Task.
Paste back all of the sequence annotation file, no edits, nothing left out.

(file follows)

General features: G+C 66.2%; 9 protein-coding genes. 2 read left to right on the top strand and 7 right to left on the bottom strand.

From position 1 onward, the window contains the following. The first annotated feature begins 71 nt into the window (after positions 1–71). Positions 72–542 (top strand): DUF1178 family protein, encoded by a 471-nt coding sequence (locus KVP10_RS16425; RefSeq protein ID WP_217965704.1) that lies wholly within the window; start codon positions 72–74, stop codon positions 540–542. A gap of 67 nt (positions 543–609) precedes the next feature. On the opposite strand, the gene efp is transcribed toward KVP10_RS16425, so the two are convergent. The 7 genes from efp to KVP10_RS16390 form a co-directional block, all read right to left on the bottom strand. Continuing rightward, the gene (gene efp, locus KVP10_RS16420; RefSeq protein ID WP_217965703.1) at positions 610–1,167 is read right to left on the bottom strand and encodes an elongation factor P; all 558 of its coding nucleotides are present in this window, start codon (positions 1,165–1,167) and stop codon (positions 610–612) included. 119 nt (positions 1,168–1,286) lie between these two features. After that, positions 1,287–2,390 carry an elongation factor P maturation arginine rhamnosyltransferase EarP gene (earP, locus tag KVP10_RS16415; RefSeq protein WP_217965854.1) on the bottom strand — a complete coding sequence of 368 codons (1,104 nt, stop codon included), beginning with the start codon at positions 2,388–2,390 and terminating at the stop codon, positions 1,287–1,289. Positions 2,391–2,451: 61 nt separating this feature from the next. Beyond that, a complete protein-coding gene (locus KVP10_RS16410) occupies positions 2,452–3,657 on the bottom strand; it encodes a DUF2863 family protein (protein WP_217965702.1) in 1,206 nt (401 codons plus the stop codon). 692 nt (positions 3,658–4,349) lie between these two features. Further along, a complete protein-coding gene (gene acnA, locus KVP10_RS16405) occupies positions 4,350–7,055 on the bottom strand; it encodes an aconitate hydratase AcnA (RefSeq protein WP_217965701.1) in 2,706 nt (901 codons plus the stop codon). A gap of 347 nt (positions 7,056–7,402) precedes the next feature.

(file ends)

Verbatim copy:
General features: G+C 66.2%; 9 protein-coding genes. 2 read left to right on the top strand and 7 right to left on the bottom strand.

From position 1 onward, the window contains the following. The first annotated feature begins 71 nt into the window (after positions 1–71). Positions 72–542 (top strand): DUF1178 family protein, encoded by a 471-nt coding sequence (locus KVP10_RS16425; RefSeq protein ID WP_217965704.1) that lies wholly within the window; start codon positions 72–74, stop codon positions 540–542. A gap of 67 nt (positions 543–609) precedes the next feature. On the opposite strand, the gene efp is transcribed toward KVP10_RS16425, so the two are convergent. The 7 genes from efp to KVP10_RS16390 form a co-directional block, all read right to left on the bottom strand. Continuing rightward, the gene (gene efp, locus KVP10_RS16420; RefSeq protein ID WP_217965703.1) at positions 610–1,167 is read right to left on the bottom strand and encodes an elongation factor P; all 558 of its coding nucleotides are present in this window, start codon (positions 1,165–1,167) and stop codon (positions 610–612) included. 119 nt (positions 1,168–1,286) lie between these two features. After that, positions 1,287–2,390 carry an elongation factor P maturation arginine rhamnosyltransferase EarP gene (earP, locus tag KVP10_RS16415; RefSeq protein WP_217965854.1) on the bottom strand — a complete coding sequence of 368 codons (1,104 nt, stop codon included), beginning with the start codon at positions 2,388–2,390 and terminating at the stop codon, positions 1,287–1,289. Positions 2,391–2,451: 61 nt separating this feature from the next. Beyond that, a complete protein-coding gene (locus KVP10_RS16410) occupies positions 2,452–3,657 on the bottom strand; it encodes a DUF2863 family protein (protein WP_217965702.1) in 1,206 nt (401 codons plus the stop codon). 692 nt (positions 3,658–4,349) lie between these two features. Further along, a complete protein-coding gene (gene acnA, locus KVP10_RS16405) occupies positions 4,350–7,055 on the bottom strand; it encodes an aconitate hydratase AcnA (RefSeq protein WP_217965701.1) in 2,706 nt (901 codons plus the stop codon). A gap of 347 nt (positions 7,056–7,402) precedes the next feature.